Ask Philip Scorgie what the most significant IT improvement for his business has been in the past few years, and the answer won’t be newfangled wireless technologies or obscure EDI solutions. It will be simply that, for the first time, everyone at his company is reading from the same script. Scorgie is the chief information officer for Deacons, an Asian law firm employing about 650 people. Over the past four years, Scorgie has transformed how Deacons’s large Hong Kong-based practice shares information and manages its technology resources — by standardizing its IT infrastructure.
From a chaotic setup in which crucial legal information was scattered among incompatible databases and every PC was hand-built to different specifications, Scorgie shifted the entire practice onto a unified computing environment on near-identical machines from a single vendor. The result is a system that today is both easier to manage and vastly more stable; with everything configured the same way, crashes are easier to avoid. Upgrades are simpler because Scorgie no longer has to order from different vendors, schedule and download software patches from multiple sites, or process dozens of bills. And lawyers can at last easily access information they need from their desktops.
Soon the transformation will be complete. After 12 months of work, Microsoft SQL Server will replace a legacy practice management system at the end of 2002. Scorgie says the previous Unix-based system was arguably more reliable, but the lower maintenance cost and better compatibility of the new system far outweigh any disadvantages. “The bottom line is that integrated products always offer higher ultimate reliability because there’s less complexity to manage,” says Scorgie.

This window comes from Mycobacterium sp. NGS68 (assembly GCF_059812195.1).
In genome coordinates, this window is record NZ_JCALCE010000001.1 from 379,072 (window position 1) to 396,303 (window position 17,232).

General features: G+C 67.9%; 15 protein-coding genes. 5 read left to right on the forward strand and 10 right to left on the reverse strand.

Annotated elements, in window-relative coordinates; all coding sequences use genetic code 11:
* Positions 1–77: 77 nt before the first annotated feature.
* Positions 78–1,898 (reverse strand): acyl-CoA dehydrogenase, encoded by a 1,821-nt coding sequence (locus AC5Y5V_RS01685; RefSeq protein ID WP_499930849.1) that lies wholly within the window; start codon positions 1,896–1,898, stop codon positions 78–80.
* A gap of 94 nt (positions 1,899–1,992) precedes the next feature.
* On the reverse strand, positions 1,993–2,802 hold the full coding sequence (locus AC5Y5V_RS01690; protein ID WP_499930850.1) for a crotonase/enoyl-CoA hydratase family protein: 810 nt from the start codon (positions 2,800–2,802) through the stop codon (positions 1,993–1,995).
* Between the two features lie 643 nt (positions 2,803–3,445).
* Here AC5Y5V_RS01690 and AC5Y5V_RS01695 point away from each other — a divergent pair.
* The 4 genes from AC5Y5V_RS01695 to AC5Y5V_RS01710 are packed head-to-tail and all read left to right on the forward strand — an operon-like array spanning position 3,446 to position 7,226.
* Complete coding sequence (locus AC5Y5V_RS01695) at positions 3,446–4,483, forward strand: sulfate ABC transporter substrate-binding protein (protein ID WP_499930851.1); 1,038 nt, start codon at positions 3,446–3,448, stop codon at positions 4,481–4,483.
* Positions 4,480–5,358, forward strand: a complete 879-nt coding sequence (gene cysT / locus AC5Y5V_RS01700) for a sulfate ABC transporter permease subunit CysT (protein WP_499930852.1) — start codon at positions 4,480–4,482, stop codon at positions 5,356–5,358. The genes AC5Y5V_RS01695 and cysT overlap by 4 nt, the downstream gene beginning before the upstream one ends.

Raising the Flag
Those four words — less complexity to manage — could be a rallying cry for CFOs under pressure to get more bang for their IT buck at a time when corporate computing resources are being stretched in ever more directions. Integrating data, applications, and business processes seamlessly and cheaply has long been a core concern for IT managers, as well as for CFOs who rightly question why they should sign off on the umpteenth proprietary system that may require thousands of developer hours to implement.
But as globalization and the growth of E-business continue to up the levels of IT diversity most companies must manage, the need for some sort of unifying framework is more important than ever. And harder to achieve. “There’s a tremendous challenge for CIOs to reduce costs and boost productivity,” says Danny Tam, general manager for Sun Microsystems in Hong Kong. “That boils down to people looking for consolidation,” he says.
Nigel Lee, Asia Pacific director of consulting services for US-based IT services giant EDS, has noticed increased interest in standardization from IT managers who binged on technology during the Internet stampede. Now, in the tougher economic climate, those managers are under pressure from CFOs to rationalize the diversity of applications built up during the boom cycle.
For CFOs weighing integration strategies, the decision to standardize broadly comes down to a choice between two opposing schools of thought. On the one hand, there’s the “best-of-breed” approach, where you select systems best suited to individual tasks and then figure out how to get them to talk to each other. Standardizing, however, means jettisoning this approach in favor of end-to-end, “total solutions” that skirt the integration issue through unified components from a strictly limited number of vendors. Both approaches have their advantages, and which is right will depend on a company’s particular circumstances, the complexity of its needs and the extent to which it is wedded to legacy infrastructure.